“Ranger 3 Deeps would add considerable cost and complexity to this challenge. Instead of literally digging itself into a deeper hole ERA and parent company Rio Tinto should be advancing a comprehensive clean-up and closure program at Ranger”.
“ERA runs a failing mine in a fragile place. Kakadu deserves the highest protection and ERA requires the highest scrutiny. Instead of promises and plans to go underground Rio Tinto needs to ensure its under-performing subsidiary ERA meets its rehabilitation requirements in time and in total. After decades of being able to mine and mill Rio Tinto must not now be allowed to cut and run”.
Concerns around the planned R3D project include:
- the projects impact on the required rehabilitation of the Ranger site (note: ERA’s authority for mining and mineral processing expires in January 2021)
- doubts over the capacity of ERA and the commitment of parent company Rio Tinto to fund required rehabilitation works at Ranger. The former mine will need to be rehabilitated to a standard suitable for inclusion in the surrounding World Heritage listed Kakadu National Park. This complex and costly task is being actively undermined by the lack of certainty surrounding rehabilitation financing. Rio Tinto argue they have no legal obligation to do the job, while ERA say they do not have the money. One corporation lacks commitment, the other capacity and Kakadu is held to ransom.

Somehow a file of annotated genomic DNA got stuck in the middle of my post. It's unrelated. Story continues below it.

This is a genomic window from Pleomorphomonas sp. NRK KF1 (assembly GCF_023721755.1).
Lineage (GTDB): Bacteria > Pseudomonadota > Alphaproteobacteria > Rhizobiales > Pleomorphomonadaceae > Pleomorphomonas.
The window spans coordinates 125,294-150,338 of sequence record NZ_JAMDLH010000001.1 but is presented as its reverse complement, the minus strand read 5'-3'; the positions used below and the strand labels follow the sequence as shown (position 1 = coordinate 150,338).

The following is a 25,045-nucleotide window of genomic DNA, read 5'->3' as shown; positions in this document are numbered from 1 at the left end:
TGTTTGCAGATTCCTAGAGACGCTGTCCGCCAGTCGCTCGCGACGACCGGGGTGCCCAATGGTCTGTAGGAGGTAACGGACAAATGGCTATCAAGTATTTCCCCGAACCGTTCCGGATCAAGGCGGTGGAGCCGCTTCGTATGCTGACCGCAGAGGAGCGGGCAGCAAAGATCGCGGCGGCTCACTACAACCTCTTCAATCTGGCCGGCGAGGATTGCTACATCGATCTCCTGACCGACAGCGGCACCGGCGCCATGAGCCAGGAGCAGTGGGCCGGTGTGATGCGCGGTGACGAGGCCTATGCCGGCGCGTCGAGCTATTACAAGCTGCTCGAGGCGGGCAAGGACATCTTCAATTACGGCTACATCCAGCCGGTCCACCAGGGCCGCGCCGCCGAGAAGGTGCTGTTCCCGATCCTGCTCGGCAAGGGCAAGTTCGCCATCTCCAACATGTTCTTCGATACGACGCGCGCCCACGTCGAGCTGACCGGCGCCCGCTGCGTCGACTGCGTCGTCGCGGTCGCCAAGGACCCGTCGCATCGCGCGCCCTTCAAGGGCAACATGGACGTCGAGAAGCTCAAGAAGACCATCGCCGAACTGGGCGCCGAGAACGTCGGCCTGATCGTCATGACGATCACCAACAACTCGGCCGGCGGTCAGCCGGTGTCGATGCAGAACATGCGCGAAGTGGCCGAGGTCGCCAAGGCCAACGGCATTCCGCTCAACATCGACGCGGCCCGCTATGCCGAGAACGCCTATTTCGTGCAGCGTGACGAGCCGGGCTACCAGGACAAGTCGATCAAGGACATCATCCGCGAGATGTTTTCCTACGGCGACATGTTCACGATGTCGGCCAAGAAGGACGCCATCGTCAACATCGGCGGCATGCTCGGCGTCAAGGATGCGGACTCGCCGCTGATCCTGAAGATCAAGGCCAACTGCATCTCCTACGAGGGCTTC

- uncertainty surrounding the safety and adequacy of related infrastructure at the Ranger site (most starkly highlighted by the collapse of a leach tank and spill of overa million litres of radioactive and acidic slurry in December 2013)
- ERA’s poor operational history which has seen over 200 leaks, spill, licence breaches and incidents at the Ranger mine and detailed concerns raised over the adequacy of the mine’s regulatory regime.
- The poor uranium commodity price post Fukushima – a continuing nuclear crisis directly fuelled by Australian uranium – ERA’s revenue has been steadily declining and net profit after tax has been negative in the last three years (2011-13). There is a real concern that falling costs will lead to ERA cutting corners.
Context and comment: Dave Sweeney, ACF – 0408 317 812